British lawmaker expects Pfizer to court AstraZeneca shareholders

U.S. drugmaker Pfizer is likely to court major investors in AstraZeneca as part of a takeover attempt despite a board rejection of its 70 billion pounds ($118 billion) bid, the head of Britain's parliamentary science committee said.

Pfizer had sought to create the world's largest drugs company with a takeover attempt that has met fierce opposition from AstraZeneca and many British lawmakers who say the New York-based company could cut jobs and research in Britain.

When asked if the AstraZeneca board rejection of the 55 pound-a-share offer was the end of the takeover bid, Andrew Miller, chairman of the British parliament's Science and Technology Committee, said: "I don't think so".

"I think it is almost certain that they will come back and speak to the larger shareholders over the next few days," Miller, a lawmaker from the opposition Labour party, told Reuters by telephone.

Miller, who called the bosses of Pfizer and AstraZeneca before his committee earlier this month to explain the takeover, said Pfizer should giver "much firmer and longer guarantees".

Miller said that Britain had still not got the guarantees it needed from Pfizer and that while the government could intervene by negotiating directly with Pfizer, if the shareholders approved a deal then it would ultimately go ahead.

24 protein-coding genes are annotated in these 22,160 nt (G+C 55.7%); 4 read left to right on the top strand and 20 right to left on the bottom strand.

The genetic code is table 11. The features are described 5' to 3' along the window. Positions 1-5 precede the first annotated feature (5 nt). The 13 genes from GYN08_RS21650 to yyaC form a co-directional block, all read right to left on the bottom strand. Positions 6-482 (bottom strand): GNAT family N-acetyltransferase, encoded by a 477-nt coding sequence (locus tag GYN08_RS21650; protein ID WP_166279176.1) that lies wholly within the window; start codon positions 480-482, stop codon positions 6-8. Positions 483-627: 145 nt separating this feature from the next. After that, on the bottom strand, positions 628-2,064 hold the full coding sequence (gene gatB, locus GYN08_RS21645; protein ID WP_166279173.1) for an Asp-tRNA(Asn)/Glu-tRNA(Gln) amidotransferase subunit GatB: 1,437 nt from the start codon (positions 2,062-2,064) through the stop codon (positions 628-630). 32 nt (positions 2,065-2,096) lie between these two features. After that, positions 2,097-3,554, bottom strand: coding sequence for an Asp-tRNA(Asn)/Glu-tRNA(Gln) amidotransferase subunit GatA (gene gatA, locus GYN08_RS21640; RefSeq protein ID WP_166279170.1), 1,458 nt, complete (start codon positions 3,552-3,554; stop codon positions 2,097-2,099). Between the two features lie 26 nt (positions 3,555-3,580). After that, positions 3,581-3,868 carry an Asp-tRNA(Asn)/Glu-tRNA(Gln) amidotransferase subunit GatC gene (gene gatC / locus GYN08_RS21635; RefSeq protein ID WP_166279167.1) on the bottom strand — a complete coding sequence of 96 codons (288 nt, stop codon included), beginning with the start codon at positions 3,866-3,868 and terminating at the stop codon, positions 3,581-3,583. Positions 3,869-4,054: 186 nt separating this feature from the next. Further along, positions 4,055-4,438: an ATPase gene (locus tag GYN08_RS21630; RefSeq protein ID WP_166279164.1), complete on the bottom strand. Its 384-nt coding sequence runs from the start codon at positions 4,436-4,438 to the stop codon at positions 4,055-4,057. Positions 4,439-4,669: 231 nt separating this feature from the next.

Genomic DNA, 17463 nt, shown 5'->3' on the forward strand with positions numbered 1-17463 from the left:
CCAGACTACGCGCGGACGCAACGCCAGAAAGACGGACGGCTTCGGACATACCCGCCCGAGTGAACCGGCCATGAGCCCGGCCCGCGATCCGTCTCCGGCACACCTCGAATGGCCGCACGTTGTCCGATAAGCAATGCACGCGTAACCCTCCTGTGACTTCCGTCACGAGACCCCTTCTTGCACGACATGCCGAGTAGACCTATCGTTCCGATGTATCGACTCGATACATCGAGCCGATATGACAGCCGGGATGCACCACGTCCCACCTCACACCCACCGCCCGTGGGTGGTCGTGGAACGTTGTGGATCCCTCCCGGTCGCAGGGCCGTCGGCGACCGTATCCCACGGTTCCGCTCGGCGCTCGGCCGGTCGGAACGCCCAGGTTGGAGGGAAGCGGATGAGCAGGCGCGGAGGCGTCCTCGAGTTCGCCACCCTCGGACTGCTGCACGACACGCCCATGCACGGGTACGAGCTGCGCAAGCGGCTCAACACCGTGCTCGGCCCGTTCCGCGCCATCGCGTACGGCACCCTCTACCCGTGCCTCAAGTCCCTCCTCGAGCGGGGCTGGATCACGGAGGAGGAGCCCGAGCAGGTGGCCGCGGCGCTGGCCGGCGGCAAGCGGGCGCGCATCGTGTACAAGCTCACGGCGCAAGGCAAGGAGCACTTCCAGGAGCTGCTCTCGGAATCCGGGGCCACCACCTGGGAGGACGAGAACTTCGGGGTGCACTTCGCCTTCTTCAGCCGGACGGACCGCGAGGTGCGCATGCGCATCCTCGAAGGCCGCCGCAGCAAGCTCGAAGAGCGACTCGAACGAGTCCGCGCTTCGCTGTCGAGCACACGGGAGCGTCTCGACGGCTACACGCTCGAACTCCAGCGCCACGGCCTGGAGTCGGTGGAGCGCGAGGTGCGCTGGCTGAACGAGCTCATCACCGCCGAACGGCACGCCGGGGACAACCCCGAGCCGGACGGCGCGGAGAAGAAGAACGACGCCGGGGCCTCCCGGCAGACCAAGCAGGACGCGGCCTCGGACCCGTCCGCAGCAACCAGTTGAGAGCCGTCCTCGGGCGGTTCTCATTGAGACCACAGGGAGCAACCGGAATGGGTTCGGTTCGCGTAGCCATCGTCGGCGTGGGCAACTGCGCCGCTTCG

Earlier Aberdeen Asset Management, a leading investor in AstraZeneca, said the U.S. group had room to offer more than 55 pounds per share.

Chief Investment Officer Anne Richards told BBC radio: "I think it's a good price that's on the table at the moment but probably they could do better than that."

Miller said it was interesting that at least one of the institutional investors had expressed concerns about how any takeover would affect the science pipeline.

"If institutional shareholders are also expressing concern about the pipeline issues then that rather suggests that Pfizer have genuinely got to go further."

But if Pfizer tries to do a deal with shareholders, it risks stiffening domestic political opposition in Britain.

"My dearest wish is that Pfizer keep to their commitment not to turn this into a hostile takeover," Labour Business Spokesman Chuka Umunna told the BBC. Labour has called on the government to put any takeover to a public interest test.

"If it did become hostile this would be deeply damaging to the company," Umunna said. "I welcome what the board have done here, I think it is the right decision."

(Editing by Kate Holton)